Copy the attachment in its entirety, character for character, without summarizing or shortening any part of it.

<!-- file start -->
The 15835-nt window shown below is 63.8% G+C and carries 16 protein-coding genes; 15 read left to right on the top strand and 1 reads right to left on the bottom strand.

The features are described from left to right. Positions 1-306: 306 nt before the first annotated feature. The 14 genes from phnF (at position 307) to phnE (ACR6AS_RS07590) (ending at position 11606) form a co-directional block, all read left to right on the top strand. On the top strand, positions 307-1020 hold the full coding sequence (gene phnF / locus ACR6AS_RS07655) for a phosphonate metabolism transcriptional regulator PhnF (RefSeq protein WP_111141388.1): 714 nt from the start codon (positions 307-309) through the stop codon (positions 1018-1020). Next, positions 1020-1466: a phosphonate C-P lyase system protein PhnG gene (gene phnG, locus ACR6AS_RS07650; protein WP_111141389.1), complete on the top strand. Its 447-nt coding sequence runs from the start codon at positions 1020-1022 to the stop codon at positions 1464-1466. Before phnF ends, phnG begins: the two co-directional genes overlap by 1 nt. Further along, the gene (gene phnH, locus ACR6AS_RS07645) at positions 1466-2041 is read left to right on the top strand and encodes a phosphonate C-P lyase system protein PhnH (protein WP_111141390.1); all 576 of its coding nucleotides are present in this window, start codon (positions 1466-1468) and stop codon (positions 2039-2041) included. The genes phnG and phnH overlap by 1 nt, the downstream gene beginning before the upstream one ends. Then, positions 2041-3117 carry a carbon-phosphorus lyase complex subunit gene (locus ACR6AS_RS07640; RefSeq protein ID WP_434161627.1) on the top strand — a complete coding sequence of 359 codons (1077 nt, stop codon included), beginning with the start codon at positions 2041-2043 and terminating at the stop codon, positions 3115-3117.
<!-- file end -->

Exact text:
The 15835-nt window shown below is 63.8% G+C and carries 16 protein-coding genes; 15 read left to right on the top strand and 1 reads right to left on the bottom strand.

The features are described from left to right. Positions 1-306: 306 nt before the first annotated feature. The 14 genes from phnF (at position 307) to phnE (ACR6AS_RS07590) (ending at position 11606) form a co-directional block, all read left to right on the top strand. On the top strand, positions 307-1020 hold the full coding sequence (gene phnF / locus ACR6AS_RS07655) for a phosphonate metabolism transcriptional regulator PhnF (RefSeq protein WP_111141388.1): 714 nt from the start codon (positions 307-309) through the stop codon (positions 1018-1020). Next, positions 1020-1466: a phosphonate C-P lyase system protein PhnG gene (gene phnG, locus ACR6AS_RS07650; protein WP_111141389.1), complete on the top strand. Its 447-nt coding sequence runs from the start codon at positions 1020-1022 to the stop codon at positions 1464-1466. Before phnF ends, phnG begins: the two co-directional genes overlap by 1 nt. Further along, the gene (gene phnH, locus ACR6AS_RS07645) at positions 1466-2041 is read left to right on the top strand and encodes a phosphonate C-P lyase system protein PhnH (protein WP_111141390.1); all 576 of its coding nucleotides are present in this window, start codon (positions 1466-1468) and stop codon (positions 2039-2041) included. The genes phnG and phnH overlap by 1 nt, the downstream gene beginning before the upstream one ends. Then, positions 2041-3117 carry a carbon-phosphorus lyase complex subunit gene (locus ACR6AS_RS07640; RefSeq protein ID WP_434161627.1) on the top strand — a complete coding sequence of 359 codons (1077 nt, stop codon included), beginning with the start codon at positions 2041-2043 and terminating at the stop codon, positions 3115-3117.